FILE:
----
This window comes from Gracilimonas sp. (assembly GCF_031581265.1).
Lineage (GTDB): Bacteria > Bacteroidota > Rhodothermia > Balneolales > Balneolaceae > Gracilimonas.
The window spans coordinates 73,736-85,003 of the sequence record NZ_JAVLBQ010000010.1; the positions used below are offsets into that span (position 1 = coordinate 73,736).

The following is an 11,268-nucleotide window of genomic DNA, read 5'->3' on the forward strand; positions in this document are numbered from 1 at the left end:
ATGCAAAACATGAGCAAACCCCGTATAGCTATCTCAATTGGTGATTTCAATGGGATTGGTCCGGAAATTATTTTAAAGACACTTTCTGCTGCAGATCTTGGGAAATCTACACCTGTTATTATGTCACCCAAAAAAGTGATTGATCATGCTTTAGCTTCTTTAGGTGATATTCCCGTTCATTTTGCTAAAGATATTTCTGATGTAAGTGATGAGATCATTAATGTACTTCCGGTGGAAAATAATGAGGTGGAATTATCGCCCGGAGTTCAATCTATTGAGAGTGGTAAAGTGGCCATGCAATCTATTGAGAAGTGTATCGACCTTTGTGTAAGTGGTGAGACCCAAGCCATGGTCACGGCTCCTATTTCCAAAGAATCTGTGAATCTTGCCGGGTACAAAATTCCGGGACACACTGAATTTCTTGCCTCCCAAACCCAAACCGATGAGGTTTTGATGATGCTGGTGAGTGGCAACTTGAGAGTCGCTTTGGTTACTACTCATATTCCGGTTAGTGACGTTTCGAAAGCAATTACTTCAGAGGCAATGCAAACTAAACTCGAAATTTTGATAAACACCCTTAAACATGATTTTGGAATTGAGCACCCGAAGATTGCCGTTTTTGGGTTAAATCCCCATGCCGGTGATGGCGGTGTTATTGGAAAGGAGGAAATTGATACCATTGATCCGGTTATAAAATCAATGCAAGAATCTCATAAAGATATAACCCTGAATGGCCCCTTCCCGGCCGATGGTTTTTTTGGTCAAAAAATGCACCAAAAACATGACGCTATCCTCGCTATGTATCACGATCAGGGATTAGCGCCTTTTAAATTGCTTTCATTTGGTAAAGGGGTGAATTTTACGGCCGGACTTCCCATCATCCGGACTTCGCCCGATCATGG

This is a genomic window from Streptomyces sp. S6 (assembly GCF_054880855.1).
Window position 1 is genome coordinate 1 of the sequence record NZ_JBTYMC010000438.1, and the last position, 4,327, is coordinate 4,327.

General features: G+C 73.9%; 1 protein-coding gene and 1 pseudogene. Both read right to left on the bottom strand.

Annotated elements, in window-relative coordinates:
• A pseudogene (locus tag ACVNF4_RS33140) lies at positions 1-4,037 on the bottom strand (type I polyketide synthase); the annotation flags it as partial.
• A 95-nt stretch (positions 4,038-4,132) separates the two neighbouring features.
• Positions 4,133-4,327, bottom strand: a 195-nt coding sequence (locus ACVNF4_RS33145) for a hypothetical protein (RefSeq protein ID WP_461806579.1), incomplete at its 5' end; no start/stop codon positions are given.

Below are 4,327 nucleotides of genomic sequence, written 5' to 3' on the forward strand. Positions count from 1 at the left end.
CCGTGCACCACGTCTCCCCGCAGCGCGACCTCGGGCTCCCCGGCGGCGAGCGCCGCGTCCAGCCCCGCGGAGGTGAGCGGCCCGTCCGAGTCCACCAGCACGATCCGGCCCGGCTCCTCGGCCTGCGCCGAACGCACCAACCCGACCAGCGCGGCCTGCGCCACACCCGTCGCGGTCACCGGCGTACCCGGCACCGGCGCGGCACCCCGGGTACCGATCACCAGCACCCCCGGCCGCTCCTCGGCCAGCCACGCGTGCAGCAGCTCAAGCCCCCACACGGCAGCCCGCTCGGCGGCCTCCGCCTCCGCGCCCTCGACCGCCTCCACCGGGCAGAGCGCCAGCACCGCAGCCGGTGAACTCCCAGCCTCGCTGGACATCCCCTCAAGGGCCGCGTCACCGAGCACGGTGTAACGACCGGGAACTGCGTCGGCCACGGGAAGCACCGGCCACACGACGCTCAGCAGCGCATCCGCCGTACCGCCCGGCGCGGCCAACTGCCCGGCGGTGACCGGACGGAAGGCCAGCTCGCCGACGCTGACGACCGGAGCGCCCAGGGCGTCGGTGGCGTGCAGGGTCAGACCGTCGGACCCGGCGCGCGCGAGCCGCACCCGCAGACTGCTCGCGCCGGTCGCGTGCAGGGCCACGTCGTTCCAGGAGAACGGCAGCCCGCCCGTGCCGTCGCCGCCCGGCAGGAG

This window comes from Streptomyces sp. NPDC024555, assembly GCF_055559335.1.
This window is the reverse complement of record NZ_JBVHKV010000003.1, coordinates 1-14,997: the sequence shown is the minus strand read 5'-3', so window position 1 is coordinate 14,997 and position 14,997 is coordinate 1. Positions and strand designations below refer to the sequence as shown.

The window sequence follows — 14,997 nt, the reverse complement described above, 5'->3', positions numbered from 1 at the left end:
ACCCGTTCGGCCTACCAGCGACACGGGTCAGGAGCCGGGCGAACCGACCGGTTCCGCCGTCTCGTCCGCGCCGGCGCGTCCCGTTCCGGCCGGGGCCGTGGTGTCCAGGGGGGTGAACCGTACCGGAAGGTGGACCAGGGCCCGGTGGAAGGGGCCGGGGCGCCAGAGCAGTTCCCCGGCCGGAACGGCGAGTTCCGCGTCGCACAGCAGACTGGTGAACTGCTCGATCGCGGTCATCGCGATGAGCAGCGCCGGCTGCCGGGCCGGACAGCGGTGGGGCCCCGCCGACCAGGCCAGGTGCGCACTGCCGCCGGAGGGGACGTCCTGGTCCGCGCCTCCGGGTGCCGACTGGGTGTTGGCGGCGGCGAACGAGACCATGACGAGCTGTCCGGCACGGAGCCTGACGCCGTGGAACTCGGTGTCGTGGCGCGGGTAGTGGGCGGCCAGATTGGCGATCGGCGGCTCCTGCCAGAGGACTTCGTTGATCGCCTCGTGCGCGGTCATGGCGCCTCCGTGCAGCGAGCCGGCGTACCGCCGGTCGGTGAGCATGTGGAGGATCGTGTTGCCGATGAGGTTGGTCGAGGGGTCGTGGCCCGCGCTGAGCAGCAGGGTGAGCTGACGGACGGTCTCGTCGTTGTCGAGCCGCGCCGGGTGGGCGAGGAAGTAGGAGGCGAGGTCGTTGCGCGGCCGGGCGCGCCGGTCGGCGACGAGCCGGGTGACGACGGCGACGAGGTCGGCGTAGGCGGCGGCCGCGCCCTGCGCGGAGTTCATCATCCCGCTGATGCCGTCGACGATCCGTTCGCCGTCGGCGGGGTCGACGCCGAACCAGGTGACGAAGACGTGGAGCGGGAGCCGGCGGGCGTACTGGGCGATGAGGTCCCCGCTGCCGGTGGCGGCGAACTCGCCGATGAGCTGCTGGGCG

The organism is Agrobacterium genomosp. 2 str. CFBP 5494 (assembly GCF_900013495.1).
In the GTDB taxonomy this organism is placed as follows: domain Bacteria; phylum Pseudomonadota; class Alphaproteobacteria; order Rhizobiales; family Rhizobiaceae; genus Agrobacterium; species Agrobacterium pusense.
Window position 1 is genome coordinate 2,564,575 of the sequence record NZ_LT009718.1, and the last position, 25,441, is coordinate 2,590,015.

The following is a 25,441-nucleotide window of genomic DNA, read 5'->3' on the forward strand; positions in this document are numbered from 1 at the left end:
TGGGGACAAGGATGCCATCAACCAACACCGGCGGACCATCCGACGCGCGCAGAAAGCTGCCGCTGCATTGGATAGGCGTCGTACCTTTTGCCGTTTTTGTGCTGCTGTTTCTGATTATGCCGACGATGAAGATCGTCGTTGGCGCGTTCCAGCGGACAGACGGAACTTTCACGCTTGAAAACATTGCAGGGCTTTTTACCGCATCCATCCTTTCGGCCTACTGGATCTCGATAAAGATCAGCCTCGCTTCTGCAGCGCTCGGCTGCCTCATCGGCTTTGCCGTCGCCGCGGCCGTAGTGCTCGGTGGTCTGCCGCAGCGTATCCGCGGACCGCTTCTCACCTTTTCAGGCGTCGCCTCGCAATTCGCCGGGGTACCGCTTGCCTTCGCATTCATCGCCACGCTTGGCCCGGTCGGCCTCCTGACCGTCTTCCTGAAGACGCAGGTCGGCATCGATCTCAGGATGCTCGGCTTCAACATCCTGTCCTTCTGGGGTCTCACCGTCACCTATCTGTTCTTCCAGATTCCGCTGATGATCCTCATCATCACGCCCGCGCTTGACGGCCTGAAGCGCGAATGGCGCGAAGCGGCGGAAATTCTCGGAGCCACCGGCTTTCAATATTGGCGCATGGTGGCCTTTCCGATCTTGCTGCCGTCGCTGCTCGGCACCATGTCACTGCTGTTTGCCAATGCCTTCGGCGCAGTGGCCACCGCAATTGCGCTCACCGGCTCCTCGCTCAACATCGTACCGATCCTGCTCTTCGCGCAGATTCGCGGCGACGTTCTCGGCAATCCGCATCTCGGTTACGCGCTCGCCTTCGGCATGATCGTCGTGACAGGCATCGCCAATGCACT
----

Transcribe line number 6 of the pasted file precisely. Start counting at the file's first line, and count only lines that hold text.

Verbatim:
This is a genomic window from Streptomyces sp. S6 (assembly GCF_054880855.1).